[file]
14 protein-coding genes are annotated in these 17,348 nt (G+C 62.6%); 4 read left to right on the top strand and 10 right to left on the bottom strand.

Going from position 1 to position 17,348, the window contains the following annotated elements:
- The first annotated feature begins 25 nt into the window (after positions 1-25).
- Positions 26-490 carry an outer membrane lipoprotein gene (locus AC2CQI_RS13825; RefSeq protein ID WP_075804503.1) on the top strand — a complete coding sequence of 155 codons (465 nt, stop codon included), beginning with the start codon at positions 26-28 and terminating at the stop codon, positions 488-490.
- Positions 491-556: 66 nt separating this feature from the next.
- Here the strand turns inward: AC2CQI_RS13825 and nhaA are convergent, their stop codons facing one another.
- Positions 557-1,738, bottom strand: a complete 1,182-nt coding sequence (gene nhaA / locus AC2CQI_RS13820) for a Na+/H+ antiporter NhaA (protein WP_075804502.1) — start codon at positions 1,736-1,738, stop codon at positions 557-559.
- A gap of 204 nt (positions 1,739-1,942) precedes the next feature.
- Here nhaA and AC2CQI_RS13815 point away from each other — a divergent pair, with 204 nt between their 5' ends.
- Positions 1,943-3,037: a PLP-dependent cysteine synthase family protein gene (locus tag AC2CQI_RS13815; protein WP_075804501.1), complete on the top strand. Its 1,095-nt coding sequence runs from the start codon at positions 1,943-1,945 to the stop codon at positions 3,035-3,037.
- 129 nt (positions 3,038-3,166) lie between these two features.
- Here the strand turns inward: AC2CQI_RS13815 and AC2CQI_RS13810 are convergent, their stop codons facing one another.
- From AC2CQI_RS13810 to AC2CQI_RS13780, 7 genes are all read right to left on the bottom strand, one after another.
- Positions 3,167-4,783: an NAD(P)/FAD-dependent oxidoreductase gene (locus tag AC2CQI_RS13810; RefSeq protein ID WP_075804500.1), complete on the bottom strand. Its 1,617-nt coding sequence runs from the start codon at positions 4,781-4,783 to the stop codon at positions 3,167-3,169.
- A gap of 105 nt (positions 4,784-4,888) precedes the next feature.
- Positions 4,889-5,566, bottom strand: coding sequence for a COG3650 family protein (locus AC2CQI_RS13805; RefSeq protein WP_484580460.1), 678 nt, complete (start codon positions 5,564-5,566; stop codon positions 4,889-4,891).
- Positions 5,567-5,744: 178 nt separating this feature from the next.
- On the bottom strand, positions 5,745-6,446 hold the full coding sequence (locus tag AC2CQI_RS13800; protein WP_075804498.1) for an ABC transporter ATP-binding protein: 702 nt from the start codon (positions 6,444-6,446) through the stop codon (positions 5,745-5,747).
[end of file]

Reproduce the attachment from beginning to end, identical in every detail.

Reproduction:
14 protein-coding genes are annotated in these 17,348 nt (G+C 62.6%); 4 read left to right on the top strand and 10 right to left on the bottom strand.

Going from position 1 to position 17,348, the window contains the following annotated elements:
- The first annotated feature begins 25 nt into the window (after positions 1-25).
- Positions 26-490 carry an outer membrane lipoprotein gene (locus AC2CQI_RS13825; RefSeq protein ID WP_075804503.1) on the top strand — a complete coding sequence of 155 codons (465 nt, stop codon included), beginning with the start codon at positions 26-28 and terminating at the stop codon, positions 488-490.
- Positions 491-556: 66 nt separating this feature from the next.
- Here the strand turns inward: AC2CQI_RS13825 and nhaA are convergent, their stop codons facing one another.
- Positions 557-1,738, bottom strand: a complete 1,182-nt coding sequence (gene nhaA / locus AC2CQI_RS13820) for a Na+/H+ antiporter NhaA (protein WP_075804502.1) — start codon at positions 1,736-1,738, stop codon at positions 557-559.
- A gap of 204 nt (positions 1,739-1,942) precedes the next feature.
- Here nhaA and AC2CQI_RS13815 point away from each other — a divergent pair, with 204 nt between their 5' ends.
- Positions 1,943-3,037: a PLP-dependent cysteine synthase family protein gene (locus tag AC2CQI_RS13815; protein WP_075804501.1), complete on the top strand. Its 1,095-nt coding sequence runs from the start codon at positions 1,943-1,945 to the stop codon at positions 3,035-3,037.
- 129 nt (positions 3,038-3,166) lie between these two features.
- Here the strand turns inward: AC2CQI_RS13815 and AC2CQI_RS13810 are convergent, their stop codons facing one another.
- From AC2CQI_RS13810 to AC2CQI_RS13780, 7 genes are all read right to left on the bottom strand, one after another.
- Positions 3,167-4,783: an NAD(P)/FAD-dependent oxidoreductase gene (locus tag AC2CQI_RS13810; RefSeq protein ID WP_075804500.1), complete on the bottom strand. Its 1,617-nt coding sequence runs from the start codon at positions 4,781-4,783 to the stop codon at positions 3,167-3,169.
- A gap of 105 nt (positions 4,784-4,888) precedes the next feature.
- Positions 4,889-5,566, bottom strand: coding sequence for a COG3650 family protein (locus AC2CQI_RS13805; RefSeq protein WP_484580460.1), 678 nt, complete (start codon positions 5,564-5,566; stop codon positions 4,889-4,891).
- Positions 5,567-5,744: 178 nt separating this feature from the next.
- On the bottom strand, positions 5,745-6,446 hold the full coding sequence (locus tag AC2CQI_RS13800; protein WP_075804498.1) for an ABC transporter ATP-binding protein: 702 nt from the start codon (positions 6,444-6,446) through the stop codon (positions 5,745-5,747).